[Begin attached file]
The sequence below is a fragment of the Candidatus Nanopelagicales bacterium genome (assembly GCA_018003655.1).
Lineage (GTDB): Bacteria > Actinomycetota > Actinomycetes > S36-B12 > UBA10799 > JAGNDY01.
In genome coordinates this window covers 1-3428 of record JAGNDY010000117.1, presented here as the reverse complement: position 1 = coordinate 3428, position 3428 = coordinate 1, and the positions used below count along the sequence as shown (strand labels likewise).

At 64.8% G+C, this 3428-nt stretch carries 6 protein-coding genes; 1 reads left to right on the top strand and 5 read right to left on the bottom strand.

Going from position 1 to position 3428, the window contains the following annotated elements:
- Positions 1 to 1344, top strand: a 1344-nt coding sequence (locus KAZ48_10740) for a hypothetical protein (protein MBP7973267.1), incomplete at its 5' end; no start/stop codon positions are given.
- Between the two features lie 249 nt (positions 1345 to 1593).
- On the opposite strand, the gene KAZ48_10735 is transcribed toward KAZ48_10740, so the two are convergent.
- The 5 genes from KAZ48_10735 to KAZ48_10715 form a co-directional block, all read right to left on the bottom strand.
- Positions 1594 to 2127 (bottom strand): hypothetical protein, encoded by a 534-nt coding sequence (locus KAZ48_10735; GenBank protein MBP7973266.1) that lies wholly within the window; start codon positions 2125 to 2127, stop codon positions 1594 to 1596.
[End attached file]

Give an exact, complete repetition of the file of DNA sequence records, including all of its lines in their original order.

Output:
The sequence below is a fragment of the Candidatus Nanopelagicales bacterium genome (assembly GCA_018003655.1).
Lineage (GTDB): Bacteria > Actinomycetota > Actinomycetes > S36-B12 > UBA10799 > JAGNDY01.
In genome coordinates this window covers 1-3428 of record JAGNDY010000117.1, presented here as the reverse complement: position 1 = coordinate 3428, position 3428 = coordinate 1, and the positions used below count along the sequence as shown (strand labels likewise).

At 64.8% G+C, this 3428-nt stretch carries 6 protein-coding genes; 1 reads left to right on the top strand and 5 read right to left on the bottom strand.

Going from position 1 to position 3428, the window contains the following annotated elements:
- Positions 1 to 1344, top strand: a 1344-nt coding sequence (locus KAZ48_10740) for a hypothetical protein (protein MBP7973267.1), incomplete at its 5' end; no start/stop codon positions are given.
- Between the two features lie 249 nt (positions 1345 to 1593).
- On the opposite strand, the gene KAZ48_10735 is transcribed toward KAZ48_10740, so the two are convergent.
- The 5 genes from KAZ48_10735 to KAZ48_10715 form a co-directional block, all read right to left on the bottom strand.
- Positions 1594 to 2127 (bottom strand): hypothetical protein, encoded by a 534-nt coding sequence (locus KAZ48_10735; GenBank protein MBP7973266.1) that lies wholly within the window; start codon positions 2125 to 2127, stop codon positions 1594 to 1596.